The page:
Daily Maverick

Gauteng health woes: Unions call for Chris Hani Baragwanath Hospital CEO’s head

Police officers stand guard at the main gate to the Chris Hani Baragwanath Hospital on Monday morning. Photo: Bheki Simelane

On Monday morning hundreds of health union affiliated workers marched on the Chris Hani Baragwanath Hospital demanding an end to corruption at the hospital and better working conditions. Pre-eminent among workers' demands was the immediate release of a report into corruption and the swift removal of the CEO.

Health unions demanded that the provincial department release a report into corruption at the hospital and also called for the removal of acting CEO Dr Sifiso Maseko. Unions accused the department of deliberately withholding the report claiming they wanted to doctor it to protect certain implicated individuals.

The corruption alleged involves claims of nepotism, and interference by the CEO in the hiring of staff. Unions said they first raised the issue of corruption at the hospital with the CEO himself who failed to act despite acknowledging that there was a need for an investigation.

Under the banner of organised labour, the unions then approached the department. The department said unions should give the CEO a chance to investigate the corruption complaints which they said they found disingenuous because the CEO was implicated.

Unions said in meetings with the HOD that they were assured that the department had launched its own investigation, but 27 days later workers were still waiting for the release of a report into the corruption claims.

“We thought we had reached a deadlock with this CEO, that is why we approached the department but they have withheld the report from workers,” organised labour Spokesperson Yandisa Zungula said.

Hundreds of armed South African Police members blocked the main gate to the hospital. Police Spokesperson Kay Makhubela confirmed to Daily Maverick that there were over 200 officers.

Meanwhile, inside the hospital services seemed to be affected as a number of patients either complained that the service was slow or were  turned away. Marcus Schoeman, 42, from Ennerdale was turned away and told to go and attend a local clinic. Both Schoeman’s feet are failing to function. He walks with the aid of crutches.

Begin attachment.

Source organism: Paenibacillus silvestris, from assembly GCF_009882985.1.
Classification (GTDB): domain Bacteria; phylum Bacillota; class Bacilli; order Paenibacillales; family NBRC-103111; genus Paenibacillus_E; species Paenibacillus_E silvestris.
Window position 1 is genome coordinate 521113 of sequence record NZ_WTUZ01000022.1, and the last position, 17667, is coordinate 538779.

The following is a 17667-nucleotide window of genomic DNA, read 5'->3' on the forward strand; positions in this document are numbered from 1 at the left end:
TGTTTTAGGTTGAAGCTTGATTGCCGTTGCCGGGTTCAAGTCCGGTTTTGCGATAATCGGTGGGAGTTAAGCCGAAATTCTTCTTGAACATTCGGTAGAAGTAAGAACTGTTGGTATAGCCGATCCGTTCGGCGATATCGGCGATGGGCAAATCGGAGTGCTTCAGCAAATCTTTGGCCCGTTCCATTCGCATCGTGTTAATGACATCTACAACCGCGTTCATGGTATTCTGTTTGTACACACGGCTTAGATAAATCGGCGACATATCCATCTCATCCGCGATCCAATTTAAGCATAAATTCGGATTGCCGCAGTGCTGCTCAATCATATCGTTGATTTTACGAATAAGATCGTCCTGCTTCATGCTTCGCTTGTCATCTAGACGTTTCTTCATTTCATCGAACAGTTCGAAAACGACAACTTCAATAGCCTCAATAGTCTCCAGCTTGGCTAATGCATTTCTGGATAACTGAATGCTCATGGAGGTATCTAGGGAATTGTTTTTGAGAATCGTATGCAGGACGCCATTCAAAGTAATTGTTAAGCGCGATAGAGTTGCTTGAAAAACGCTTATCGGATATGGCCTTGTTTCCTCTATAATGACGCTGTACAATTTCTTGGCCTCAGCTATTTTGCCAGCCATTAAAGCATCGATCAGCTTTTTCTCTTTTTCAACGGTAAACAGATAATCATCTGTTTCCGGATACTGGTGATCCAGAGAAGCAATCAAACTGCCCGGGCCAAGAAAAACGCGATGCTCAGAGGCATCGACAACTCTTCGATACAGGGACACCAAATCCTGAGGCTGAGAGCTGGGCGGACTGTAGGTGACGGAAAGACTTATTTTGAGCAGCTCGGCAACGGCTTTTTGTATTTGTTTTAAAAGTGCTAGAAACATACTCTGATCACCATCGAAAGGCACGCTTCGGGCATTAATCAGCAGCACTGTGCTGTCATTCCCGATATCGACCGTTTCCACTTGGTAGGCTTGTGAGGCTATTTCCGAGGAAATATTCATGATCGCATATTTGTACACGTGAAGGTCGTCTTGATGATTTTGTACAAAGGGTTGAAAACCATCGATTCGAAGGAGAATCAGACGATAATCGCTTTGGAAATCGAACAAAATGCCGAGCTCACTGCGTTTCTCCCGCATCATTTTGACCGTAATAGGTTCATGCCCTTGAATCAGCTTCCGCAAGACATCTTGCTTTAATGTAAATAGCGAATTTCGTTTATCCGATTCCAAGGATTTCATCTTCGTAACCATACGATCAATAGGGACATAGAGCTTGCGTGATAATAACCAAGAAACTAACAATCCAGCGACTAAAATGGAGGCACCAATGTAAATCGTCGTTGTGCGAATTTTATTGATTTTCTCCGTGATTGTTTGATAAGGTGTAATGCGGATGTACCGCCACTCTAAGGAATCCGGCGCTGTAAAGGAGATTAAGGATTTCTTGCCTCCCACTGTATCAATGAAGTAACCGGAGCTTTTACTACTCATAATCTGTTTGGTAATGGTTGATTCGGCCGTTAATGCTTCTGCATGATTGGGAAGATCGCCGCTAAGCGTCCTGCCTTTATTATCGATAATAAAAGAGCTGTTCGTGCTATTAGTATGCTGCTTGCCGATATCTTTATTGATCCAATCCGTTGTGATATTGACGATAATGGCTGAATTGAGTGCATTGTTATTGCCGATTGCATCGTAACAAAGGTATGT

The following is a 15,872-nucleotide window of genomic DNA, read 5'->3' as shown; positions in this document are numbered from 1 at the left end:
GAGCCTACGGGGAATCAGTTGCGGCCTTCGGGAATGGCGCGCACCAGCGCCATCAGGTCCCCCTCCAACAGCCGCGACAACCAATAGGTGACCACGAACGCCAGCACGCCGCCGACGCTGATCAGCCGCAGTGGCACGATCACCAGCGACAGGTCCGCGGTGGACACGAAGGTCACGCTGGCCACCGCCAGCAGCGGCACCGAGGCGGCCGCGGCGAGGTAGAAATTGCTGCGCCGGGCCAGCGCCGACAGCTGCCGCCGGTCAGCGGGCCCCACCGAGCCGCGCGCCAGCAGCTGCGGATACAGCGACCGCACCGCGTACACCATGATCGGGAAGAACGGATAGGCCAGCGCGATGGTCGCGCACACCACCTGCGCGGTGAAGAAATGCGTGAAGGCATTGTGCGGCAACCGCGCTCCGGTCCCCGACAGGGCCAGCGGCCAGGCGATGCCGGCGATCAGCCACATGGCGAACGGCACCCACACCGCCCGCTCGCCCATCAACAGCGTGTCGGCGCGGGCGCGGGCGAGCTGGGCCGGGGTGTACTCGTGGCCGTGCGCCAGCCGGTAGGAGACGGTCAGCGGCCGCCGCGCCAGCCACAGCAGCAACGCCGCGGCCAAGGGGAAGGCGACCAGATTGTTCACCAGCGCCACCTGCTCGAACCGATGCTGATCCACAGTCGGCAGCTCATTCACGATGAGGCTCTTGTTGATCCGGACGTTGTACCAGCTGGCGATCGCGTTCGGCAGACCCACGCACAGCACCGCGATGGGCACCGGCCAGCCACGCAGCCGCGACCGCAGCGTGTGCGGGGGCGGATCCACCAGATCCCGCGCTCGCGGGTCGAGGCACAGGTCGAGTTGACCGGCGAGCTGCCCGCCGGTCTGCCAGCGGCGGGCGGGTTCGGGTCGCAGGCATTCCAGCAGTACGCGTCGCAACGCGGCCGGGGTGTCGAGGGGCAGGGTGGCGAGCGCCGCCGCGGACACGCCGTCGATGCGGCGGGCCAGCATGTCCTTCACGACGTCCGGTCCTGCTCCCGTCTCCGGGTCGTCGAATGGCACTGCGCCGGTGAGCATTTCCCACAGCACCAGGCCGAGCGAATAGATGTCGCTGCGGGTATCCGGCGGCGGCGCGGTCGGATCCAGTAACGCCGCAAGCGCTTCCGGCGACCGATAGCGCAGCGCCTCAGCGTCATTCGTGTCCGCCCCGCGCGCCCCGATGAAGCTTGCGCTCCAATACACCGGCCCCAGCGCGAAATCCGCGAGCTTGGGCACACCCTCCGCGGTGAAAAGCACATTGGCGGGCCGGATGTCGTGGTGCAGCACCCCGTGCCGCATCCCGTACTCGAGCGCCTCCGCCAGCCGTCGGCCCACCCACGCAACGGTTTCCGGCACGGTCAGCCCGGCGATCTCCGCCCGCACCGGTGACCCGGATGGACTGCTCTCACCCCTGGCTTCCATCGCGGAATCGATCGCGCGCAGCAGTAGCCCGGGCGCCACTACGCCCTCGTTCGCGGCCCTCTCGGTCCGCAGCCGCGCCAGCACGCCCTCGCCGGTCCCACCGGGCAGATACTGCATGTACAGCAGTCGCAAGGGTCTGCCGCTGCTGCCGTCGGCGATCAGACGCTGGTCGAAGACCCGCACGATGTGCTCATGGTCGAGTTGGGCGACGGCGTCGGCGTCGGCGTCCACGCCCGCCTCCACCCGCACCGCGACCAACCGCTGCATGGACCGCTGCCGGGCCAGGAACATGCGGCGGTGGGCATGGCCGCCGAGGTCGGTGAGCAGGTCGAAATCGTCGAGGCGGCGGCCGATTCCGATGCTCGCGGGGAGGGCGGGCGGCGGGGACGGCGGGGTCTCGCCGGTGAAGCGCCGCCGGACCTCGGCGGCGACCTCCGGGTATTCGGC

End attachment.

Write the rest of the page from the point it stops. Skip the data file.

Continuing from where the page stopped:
“I came here early this morning and was turned away, now I have to stay here and wait till 5pm for somebody to pick me up and by then my local clinic will be closed,” Schoeman said.

A young nursing sister, who asked not to be named, said services were interrupted because other workers wanted to evacuate staff from wards.

Zungula said the individuals implicated in the corruption at the hospital had already started intimidating workers. Unions accused the HOD and the department of stalling the release of the report and argued that this would have a negative effect in the provision of health services at the institution.

Participating unions included the National Education Health and Allied Workers Union, the Democratic Nurses Organisation of South Africa, the Public Servants Association, the Health and Other Services Personnel Trade Union of South, the Network of Professional Social workers and the National Union of Public Services and Allied Workers.

A NUPSAW Spokesperson said: “This is not a wage negotiation, the workers have spoken. They want the report now and they want the CEO to leave. The corruption can’t happen in Chris Hani’s name.”

Zungula added that certain officials were paid by aspirant job seekers to secure employment in the institution. He said those close to the CEO were benefiting from corruption at the hospital. He said important issues such as the shortage of staff, which affects communities, would never be addressed while corruption thrives at the institution.

Zungula said: “What we know is that officials are selling jobs. (There is) interference by the CEO in employment processes and tenders. You cannot turn a blind eye but the department is reluctant to get to the bottom of these issues.

“What is it with Maseko, what is it with Maseko? We took Maseko and elevated Maseko but when he got to the top he had sex with the women,Voetsek.”

SAPS Spokesperson Kay Makhubela confirmed to Daily Maverick that there were more than 200 South African Police Service members. He said they wanted to make sure that everything was in order and that services at the hospital were not affected.

This hospital is for the people of Soweto, we must respect it. Let those who think they have power be removed,” said HOSPERSA’s Jeff Motladinyane.

Gauteng DENOSA chair Simphiwe Gada said their first call was to the human rights come because police officers manned the gates and prevented members of the public from entering the hospital premises.

HOD Professor Mkhululi Lukhele, who was also present, assured workers that the issues they complained about would be given attention.

Professor Lukhele replaced Dr Barney Lelebano who resigned in January following his role in the life Esidimeni tragedy.

Added Gada: “If the department of health is not prepared to take the opportunity today we will approach the Public Protector. How I wish the Public Protector was still Thuli Madonsela.” DM

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